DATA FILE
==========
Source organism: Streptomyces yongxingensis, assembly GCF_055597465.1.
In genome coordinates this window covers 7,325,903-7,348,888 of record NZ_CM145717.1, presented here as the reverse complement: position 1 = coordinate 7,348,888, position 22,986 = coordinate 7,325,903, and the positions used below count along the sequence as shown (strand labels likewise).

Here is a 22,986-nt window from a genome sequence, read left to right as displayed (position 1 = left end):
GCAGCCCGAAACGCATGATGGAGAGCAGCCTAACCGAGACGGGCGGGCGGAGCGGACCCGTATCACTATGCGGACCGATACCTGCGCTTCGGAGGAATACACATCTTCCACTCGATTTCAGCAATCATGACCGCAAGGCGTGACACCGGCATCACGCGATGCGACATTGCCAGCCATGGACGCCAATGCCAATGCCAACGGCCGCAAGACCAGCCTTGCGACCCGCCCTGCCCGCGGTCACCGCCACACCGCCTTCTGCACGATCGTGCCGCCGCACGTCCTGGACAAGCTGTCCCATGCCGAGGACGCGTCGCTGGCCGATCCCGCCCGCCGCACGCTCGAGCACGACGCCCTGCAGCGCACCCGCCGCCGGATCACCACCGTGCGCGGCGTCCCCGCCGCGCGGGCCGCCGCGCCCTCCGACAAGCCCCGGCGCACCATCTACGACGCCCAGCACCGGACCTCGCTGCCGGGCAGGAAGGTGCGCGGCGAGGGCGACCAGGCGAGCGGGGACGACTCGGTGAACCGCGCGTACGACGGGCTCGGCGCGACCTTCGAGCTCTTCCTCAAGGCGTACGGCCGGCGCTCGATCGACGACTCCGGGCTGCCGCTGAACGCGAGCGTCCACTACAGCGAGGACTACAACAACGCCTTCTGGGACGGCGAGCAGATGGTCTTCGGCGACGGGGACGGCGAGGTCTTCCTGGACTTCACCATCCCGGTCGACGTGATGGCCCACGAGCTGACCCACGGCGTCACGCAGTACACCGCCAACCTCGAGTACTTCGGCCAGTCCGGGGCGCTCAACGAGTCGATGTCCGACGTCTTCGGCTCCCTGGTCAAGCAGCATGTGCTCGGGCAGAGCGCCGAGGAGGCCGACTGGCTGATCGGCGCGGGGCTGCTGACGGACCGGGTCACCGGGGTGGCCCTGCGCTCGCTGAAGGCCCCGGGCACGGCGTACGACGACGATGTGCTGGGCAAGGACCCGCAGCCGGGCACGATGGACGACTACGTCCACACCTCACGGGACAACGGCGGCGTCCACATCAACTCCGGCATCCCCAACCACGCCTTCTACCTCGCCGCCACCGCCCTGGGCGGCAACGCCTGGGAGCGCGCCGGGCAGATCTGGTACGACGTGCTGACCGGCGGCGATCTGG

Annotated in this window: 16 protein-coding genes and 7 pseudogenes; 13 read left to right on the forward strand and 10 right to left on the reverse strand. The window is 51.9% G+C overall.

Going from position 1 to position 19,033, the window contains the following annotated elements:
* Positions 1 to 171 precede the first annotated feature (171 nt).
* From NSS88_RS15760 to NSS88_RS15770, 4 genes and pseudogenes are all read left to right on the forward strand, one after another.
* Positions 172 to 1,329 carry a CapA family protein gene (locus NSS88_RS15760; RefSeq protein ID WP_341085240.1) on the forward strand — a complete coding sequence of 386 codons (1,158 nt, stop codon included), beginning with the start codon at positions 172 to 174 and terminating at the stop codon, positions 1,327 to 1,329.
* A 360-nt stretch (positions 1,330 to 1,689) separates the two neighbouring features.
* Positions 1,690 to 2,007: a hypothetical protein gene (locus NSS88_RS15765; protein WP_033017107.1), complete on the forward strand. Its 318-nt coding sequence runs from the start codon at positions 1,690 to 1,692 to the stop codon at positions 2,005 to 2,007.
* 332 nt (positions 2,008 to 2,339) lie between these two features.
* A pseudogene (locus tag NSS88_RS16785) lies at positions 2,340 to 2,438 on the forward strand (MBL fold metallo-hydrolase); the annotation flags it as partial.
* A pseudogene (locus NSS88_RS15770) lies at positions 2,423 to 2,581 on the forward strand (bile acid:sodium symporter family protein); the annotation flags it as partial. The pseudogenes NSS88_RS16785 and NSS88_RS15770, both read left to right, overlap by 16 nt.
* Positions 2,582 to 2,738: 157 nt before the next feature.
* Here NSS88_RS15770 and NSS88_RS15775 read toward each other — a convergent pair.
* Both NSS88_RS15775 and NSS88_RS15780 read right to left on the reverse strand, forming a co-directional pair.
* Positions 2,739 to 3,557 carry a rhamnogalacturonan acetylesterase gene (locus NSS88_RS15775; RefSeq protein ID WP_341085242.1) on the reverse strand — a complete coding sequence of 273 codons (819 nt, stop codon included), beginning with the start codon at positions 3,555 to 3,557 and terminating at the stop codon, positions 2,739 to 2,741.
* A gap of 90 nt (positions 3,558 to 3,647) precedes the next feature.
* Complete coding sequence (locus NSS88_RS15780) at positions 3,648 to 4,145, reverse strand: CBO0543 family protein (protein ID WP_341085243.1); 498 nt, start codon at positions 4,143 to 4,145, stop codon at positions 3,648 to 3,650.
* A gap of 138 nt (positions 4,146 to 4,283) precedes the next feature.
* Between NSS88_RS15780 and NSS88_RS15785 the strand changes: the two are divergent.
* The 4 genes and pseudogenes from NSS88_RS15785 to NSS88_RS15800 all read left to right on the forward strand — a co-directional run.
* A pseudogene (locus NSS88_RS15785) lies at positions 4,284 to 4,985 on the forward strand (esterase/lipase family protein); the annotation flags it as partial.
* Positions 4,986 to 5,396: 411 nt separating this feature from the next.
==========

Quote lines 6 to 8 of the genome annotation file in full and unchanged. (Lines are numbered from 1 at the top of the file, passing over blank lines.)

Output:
Going from position 1 to position 19,033, the window contains the following annotated elements:
* Positions 1 to 171 precede the first annotated feature (171 nt).
* From NSS88_RS15760 to NSS88_RS15770, 4 genes and pseudogenes are all read left to right on the forward strand, one after another.